Andrew Bolt’s agony over Tony Abbott’s demise has come up again, with Australia’s “most-read columnist” accusing the Prime Minister of being “driven crazy by Abbott phobia”.

Bolt says Turnbull has an obsession with Abbott, and that Turnbull’s “media cheer squad must stop hyperventilating about the former prime minister”. But it seems the only person hyperventilating about Abbott is Bolt himself.

We decided to do a cross-reference analysis of Bolt’s columns and blog versus Turnbull’s speeches and doorstops over the last month.

Who turns out to be obsessed with Abbott? You guessed it: Bolt.

Bolt name-checks Tony Abbott on his blog most days; in fact, a simple “CTRL + F” search came up 357 results for the month of November. Bolt’s column in the Herald Sun was relatively tame in comparison, with only three (out of eight) columns referencing Abbott, with 15 specific mentions of the ex-PM, overall.

Here are some excerpts from Bolt’s blog and column:

November 30:

“On Julie Bishop’s loyalty — a matter of character”

  • “Julie Bishop claimed she was a loyal deputy to Prime Minister Tony Abbott.”

November 29:

“Claim Bishop in on Turnbull plot for seven months”

  • “More about Tony Abbott’s loyal deputy whose chief of staff was at the final plotters’ meeting to depose Tony Abbott:”

November 27:

“Turnbull in peace talks with Abbott”

  • “After his team tried to publicly humiliate Tony Abbott, Malcolm Turnbull tries diplomacy:”
  • “Yet at the same time, this irrelevant Abbott is scaring the (pro-Turnbull) press gallery, overshadowing his colleagues and distracting the rattled Prime Minister so much that he must quit  politics forthwith.”

November 26:

“Memo to Turnbull: Abbott isn’t the enemy”

  • “Dennis Shanahan warns Malcolm Turnbull against giving in to his paranoia and anger over Tony Abbott:”

And as for Bolt’s columns proper:

November 23:

  • “Former prime minister Tony Abbott suggested sending at least special forces soldiers — an idea backed by last week by former US secretary of state Hillary Clinton now running for the Democratic nomination for president.”

November 19:

  • “Fear of Tony Abbott is corrupting the Turnbull Government’s judgement in fighting the Islamic State.”

(This piece contains another 10 mentions of Abbott)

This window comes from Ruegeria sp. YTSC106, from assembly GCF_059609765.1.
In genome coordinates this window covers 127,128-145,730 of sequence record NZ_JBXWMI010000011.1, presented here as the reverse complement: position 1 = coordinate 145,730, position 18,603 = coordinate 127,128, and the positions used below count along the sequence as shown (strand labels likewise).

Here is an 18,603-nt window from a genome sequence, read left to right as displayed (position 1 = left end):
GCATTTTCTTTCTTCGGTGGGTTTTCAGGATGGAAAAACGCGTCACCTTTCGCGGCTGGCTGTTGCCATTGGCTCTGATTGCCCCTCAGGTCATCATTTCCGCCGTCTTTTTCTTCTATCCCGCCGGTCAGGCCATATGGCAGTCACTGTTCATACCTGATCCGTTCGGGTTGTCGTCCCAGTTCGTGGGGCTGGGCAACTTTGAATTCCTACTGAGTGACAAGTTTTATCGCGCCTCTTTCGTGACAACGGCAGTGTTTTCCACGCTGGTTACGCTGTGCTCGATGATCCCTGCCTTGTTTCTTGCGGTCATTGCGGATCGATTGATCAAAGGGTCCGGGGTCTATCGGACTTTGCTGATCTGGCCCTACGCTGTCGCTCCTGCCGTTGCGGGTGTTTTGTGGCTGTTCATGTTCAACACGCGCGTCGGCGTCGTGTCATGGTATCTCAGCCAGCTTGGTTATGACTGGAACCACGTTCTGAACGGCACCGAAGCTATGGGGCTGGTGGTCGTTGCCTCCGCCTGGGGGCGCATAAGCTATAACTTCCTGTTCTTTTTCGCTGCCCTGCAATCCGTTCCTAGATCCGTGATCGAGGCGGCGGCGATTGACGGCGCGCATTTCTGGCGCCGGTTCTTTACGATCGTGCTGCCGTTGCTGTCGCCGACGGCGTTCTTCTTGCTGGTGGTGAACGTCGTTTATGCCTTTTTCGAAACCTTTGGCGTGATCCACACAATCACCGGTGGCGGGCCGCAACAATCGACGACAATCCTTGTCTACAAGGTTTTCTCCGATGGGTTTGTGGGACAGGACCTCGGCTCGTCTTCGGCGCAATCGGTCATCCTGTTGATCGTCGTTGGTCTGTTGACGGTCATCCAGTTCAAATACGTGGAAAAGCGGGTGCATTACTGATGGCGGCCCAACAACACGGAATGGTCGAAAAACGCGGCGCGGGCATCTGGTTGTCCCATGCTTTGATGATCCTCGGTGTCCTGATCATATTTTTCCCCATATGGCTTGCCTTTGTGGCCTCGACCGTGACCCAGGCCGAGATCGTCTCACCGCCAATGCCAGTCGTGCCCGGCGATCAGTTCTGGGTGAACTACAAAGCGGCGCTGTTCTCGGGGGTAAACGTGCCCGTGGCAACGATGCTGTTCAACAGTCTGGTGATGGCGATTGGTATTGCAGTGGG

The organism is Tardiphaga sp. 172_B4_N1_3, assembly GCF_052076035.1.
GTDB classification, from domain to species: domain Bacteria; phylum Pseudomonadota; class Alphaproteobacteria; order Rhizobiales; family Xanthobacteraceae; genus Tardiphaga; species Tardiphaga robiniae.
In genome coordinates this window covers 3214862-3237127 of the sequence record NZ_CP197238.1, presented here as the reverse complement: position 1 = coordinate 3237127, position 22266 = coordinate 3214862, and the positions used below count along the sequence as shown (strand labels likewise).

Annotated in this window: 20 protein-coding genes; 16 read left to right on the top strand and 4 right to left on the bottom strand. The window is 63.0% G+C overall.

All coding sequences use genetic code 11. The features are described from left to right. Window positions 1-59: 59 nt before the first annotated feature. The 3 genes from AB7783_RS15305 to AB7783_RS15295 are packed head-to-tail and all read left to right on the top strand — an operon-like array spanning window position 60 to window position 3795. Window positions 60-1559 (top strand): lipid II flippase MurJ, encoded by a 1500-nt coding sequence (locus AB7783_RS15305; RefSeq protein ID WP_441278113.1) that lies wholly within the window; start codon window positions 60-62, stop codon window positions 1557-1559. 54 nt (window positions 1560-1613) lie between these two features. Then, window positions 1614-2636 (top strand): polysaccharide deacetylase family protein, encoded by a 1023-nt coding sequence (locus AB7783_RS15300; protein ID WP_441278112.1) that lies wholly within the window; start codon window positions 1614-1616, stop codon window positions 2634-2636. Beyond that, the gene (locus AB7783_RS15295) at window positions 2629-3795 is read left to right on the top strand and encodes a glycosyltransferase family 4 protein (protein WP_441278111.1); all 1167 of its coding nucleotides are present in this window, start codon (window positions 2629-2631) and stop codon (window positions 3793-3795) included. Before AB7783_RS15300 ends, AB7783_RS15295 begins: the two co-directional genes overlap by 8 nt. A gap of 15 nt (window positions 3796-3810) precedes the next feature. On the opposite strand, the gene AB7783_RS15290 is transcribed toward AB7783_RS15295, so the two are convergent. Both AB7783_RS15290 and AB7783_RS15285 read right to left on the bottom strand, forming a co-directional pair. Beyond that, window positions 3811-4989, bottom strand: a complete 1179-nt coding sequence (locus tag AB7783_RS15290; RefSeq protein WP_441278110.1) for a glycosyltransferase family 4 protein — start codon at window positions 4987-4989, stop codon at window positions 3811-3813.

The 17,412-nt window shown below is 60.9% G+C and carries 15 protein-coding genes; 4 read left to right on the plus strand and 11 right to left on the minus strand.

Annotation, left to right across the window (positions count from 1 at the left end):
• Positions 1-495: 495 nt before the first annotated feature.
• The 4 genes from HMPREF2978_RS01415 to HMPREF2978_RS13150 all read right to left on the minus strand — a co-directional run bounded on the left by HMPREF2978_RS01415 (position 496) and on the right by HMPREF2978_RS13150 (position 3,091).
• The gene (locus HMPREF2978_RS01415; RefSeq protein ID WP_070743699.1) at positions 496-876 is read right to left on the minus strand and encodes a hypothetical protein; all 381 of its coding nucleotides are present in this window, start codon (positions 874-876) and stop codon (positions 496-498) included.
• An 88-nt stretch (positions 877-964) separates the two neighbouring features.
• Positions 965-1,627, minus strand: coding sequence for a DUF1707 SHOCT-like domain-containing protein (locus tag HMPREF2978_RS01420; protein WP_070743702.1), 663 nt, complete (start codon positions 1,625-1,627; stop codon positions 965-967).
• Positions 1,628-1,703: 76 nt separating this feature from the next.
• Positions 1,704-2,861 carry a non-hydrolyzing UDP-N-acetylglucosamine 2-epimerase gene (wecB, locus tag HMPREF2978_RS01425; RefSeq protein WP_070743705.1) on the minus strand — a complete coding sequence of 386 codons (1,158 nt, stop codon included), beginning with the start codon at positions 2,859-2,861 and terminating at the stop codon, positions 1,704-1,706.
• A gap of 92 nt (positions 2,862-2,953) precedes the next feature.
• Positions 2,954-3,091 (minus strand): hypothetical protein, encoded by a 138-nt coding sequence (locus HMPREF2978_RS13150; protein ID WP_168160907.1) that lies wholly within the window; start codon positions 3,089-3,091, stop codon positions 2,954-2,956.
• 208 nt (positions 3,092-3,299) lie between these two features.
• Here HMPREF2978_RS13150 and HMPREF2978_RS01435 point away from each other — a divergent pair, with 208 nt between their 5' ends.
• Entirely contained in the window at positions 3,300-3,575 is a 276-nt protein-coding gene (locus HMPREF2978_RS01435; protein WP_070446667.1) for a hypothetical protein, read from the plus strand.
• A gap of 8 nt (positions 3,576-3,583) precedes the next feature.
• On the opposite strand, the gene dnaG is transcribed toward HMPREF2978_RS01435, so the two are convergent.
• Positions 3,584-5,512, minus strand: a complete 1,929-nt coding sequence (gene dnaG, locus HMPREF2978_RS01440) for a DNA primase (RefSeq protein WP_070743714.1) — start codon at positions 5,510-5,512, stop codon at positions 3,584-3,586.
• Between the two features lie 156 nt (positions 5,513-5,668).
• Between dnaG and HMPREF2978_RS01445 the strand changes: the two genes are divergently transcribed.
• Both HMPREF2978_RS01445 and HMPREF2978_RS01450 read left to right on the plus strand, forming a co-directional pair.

November 9:

  • “But just because bouncy Turnbull won’t talk about our financial strife doesn’t mean it vanished with grim Tony Abbott.”
  • “Worse, Malcolm Turnbull, then a disloyal Abbott minister …”

**

In comparison, Turnbull is remarkably adept at avoiding even saying Abbott’s name. Hansard records and transcripts of his own speeches came up with nothing of note. Four references to Abbott by Turnbull came up in a Hansard search for November, all of which are equally dry.

For example:

Mr Turnbull: As the honourable member is aware, I was sworn in as Prime Minister on 15 September 2015. As the honourable member’s question relates to matters before that date, I am advised by the Department of the Prime Minister and Cabinet that The answer to the honourable member’s question is as follows:

“(a) The official dinner hosted by the former Prime Minister and Mrs Abbott on 18 March …”

In his two 7.30 interviews with Leigh Sales, Turnbull was asked four questions on the failed PM. In only one of those responses did he actually talk about the man.

Transcript from his interview on November 26:

LEIGH SALES:

Is Tony Abbott leading an insurgency against you?

PRIME MINISTER:

Of course not, of course not.

LEIGH SALES:

And have you spoken to Tony Abbott beyond an exchange of text messages to which one of you referred a few weeks back?

PRIME MINISTER:

Yes I have had a good chat with Tony, yes. Look, Tony and I obviously have had some differences at different times, but we have known each other for a very long time and we have been, and always will be, able to have a very cordial discussion.

In question time, Turnbull has had to answer for the former PM on a number of issues. But he does his best to pretend Abbott doesn’t exist. We searched his recent speeches — no mention of Tony Abbott. And some transcripts of doorstops, where, of course, some questions pop up about “he who must not be named”.

This from a doorstop on December 1:

JOURNALIST:

Daniel Sutton from Channel Ten. What feedback have you had from other world leaders and those you’ve been meeting here about your presence here compared to how it may  have been if Tony Abbott had been Prime Minister when this summit was on?

PRIME MINISTER:

I can assure you that the discussions I’ve had with other leaders here have been focused very much on the business at hand and here in Paris at the COP and also in a number of  cases we’ve had some very intense discussions about our mutual efforts and committed efforts to battle the terrorism of Daesh.

Bolt claims he’s not calling for Abbott’s return, but that the “phobia” taking Turnbull is disabling him from properly discussing security “for fear of making [Abbott] seem good”.

Despite Bolt’s claims, Turnbull, “the victor who should be a healer”, is in fact doing his best to ignore Tony Abbott and get on with business.

Although the Prime Minsiter did reference his predecessor in Parliament this week.

 

turnbulltabbott

Peter Fray

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